Butter or otherwise grease a potatobread-bun (very preferably seeded) of choice.

                                                                                Heat a large flat griddle of choice over medium high heat (or high heat if your burner or griddle is weasily; very lightly oil the surface just before cooking (otherwise, it smokes). Put patties, mustard side down, on griddle. Add onion slices and buns, buttered sides down. Do not move things around; they need to be let perfectly still to brown correctly. After about 3 minutes, turn the burgers and top with cheese; also turn the onions. Remove the toasted buns; if having a second slice of cheese, lay it on the hot bun.

                                                                                After 2 minutes, remove onions and burgers and layer as you prefer. Add other condiments as desired.

                                                                                (With time and repetition, you can adjust the heat and timing to your own situation. These are what I do on my stovetop. YMMV.)
                                                                                Serve with half-sour (new) pickle spears.

                                                                                1. Use chuck steak!

                                                                                  I want to make burgers now. Hell I may do, after a weekend of eating Donna's leftovers. And a bit of a poor Sunday roast.

                                                                                  1. I'm afraid I blaspheme the name of good beef everywhere with my Frankenstein bacon cheeseburger... supermarket ground chuck, finely chopped fried onion and bacon, two squirts Sriracha, and grated sharp Cheddar, formed into a patty and seared at a very high heat, turning once.

                                                                                    On a toasted white bun with a small shmear of animal sauce (ketchup + mayo), three thin slices of tomato, iceberg lettuce, and pickles. If all you've got is low-quality beef and no budget to speak of, it's a tasty way to make a sandwich.

                                                                                    The onions add savor, the cheese and bacon moisten the beef with fat and take the place of the salt that is so crucial to a good burger. Also, personally, I find American cheese is only yummy on a fast food burger, so it's nice to incorporate my fave cheese and still have it melt well.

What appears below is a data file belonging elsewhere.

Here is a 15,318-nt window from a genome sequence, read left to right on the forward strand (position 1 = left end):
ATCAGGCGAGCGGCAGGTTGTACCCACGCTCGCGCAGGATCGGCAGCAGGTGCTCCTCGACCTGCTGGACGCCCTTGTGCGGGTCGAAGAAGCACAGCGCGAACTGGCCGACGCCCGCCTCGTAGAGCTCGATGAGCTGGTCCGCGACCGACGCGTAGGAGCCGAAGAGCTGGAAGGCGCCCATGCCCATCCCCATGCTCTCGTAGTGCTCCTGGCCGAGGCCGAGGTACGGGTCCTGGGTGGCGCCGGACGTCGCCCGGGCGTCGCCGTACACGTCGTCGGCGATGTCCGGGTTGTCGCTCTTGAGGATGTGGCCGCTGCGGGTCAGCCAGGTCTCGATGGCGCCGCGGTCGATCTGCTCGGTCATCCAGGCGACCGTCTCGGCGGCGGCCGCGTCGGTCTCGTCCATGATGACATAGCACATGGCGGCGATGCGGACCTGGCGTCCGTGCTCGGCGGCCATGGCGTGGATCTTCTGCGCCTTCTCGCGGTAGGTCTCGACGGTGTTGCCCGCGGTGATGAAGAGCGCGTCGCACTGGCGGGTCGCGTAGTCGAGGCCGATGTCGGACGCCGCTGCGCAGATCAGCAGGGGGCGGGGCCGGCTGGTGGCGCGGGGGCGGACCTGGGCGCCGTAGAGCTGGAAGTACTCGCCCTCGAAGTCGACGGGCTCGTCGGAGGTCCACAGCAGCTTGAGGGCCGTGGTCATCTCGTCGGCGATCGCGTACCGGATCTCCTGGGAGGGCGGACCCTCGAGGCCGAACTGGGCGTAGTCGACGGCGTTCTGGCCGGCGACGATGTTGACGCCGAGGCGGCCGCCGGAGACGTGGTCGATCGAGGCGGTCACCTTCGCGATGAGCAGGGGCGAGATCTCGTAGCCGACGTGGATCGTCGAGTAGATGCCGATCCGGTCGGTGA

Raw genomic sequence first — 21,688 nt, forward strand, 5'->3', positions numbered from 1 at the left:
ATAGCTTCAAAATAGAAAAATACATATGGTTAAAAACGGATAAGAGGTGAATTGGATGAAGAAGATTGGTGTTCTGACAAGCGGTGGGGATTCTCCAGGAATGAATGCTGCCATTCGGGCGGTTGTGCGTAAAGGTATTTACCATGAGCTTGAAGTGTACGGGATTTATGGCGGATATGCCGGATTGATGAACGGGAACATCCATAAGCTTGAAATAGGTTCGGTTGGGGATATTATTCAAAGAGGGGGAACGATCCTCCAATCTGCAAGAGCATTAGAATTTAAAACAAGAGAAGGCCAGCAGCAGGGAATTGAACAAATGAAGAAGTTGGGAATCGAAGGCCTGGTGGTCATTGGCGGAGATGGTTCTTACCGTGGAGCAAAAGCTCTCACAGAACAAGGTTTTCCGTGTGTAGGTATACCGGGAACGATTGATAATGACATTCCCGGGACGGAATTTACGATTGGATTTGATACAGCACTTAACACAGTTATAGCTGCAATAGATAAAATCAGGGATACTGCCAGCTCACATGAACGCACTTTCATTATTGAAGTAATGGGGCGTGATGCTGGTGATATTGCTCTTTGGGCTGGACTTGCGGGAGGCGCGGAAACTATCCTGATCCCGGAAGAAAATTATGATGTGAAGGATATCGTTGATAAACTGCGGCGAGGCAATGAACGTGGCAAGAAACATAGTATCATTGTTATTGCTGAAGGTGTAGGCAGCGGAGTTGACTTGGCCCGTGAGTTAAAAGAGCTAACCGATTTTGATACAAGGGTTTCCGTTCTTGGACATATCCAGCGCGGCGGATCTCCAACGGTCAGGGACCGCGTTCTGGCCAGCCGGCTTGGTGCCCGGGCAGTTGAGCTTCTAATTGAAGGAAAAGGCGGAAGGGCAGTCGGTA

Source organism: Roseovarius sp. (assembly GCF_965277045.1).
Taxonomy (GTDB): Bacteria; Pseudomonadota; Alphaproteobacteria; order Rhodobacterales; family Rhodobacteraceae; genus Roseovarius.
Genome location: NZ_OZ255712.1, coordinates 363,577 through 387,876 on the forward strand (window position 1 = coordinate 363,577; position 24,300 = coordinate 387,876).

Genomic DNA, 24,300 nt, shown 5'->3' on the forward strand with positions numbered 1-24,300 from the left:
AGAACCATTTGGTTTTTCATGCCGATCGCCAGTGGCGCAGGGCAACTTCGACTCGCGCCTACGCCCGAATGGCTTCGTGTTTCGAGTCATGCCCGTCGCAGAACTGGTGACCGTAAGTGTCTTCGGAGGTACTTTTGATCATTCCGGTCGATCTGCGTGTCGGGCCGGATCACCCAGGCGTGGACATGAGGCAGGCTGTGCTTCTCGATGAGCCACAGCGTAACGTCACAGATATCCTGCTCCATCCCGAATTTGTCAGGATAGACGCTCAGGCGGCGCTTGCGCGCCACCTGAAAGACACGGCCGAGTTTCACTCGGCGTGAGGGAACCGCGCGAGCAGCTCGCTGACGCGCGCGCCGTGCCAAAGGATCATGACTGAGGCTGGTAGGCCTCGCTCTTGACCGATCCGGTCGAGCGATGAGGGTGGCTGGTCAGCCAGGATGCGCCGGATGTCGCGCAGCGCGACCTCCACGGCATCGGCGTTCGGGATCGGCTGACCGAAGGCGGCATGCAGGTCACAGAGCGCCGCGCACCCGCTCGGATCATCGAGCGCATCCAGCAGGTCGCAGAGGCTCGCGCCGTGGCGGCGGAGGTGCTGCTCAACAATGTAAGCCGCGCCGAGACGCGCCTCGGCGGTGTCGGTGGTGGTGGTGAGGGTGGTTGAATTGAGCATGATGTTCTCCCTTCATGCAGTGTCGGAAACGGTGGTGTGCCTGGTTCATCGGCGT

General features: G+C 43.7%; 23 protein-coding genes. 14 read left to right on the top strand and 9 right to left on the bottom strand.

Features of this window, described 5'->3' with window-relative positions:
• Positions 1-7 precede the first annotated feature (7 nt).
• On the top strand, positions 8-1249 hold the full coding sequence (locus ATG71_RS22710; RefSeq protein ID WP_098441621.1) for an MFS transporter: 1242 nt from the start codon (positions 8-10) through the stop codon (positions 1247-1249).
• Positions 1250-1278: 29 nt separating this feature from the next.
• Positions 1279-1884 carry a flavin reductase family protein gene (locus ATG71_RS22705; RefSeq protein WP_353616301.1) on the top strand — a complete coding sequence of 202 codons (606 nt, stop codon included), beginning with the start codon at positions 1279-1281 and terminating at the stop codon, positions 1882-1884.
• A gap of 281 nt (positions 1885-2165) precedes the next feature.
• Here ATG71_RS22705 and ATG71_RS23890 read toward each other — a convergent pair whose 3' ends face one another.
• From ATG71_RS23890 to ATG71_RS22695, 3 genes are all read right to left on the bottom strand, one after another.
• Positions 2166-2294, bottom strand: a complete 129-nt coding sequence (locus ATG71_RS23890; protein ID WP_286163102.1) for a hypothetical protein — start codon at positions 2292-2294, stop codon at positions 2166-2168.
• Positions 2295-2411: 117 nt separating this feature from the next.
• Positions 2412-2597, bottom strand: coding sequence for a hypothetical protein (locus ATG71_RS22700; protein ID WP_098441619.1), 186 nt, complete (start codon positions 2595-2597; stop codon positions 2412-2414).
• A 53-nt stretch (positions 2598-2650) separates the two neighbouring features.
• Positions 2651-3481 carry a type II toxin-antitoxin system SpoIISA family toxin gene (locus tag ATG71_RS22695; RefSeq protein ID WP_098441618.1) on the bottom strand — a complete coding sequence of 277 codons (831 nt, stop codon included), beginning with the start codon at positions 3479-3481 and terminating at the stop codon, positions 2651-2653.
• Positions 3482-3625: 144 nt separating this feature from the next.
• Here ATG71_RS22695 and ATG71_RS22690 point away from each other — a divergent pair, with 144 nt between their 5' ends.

Soon I will have the budget for real beef. And I must agree with most others, good beef needs nothing more than a good generous seasoning of S+P. Fillers like breadcrumbs and egg completely change the texture and weaken the flavor. An eggy or bready burger won't sear correctly either.

                                                                                    2 Replies
                                                                                    1. re: MarieO

                                                                                      Yeah, I was making them the way my nan taught me which bent a lot of hounds well out of shape. I put an egg, olive oil and roughly chopped onion in. It may be meatloaf to an American, but it's still hella tasty!

                                                                                      That said, I did try it their way too, and it was very good.

                                                                                      1. re: MarieO

                                                                                        Nothing wrong with chuck.

                                                                                        It's putting stuff IN the meat that is not the real deal. Your onion, bacon, and cheese should go on top of the cooked burger, NOT inside which ruins the texture.

                                                                                      2. you won't like it, because you've already decided you need a burger with lots of stuff in it - sounds more like you were asking for justification for what you already decided, rather than a real answer, but.. here's mine anyway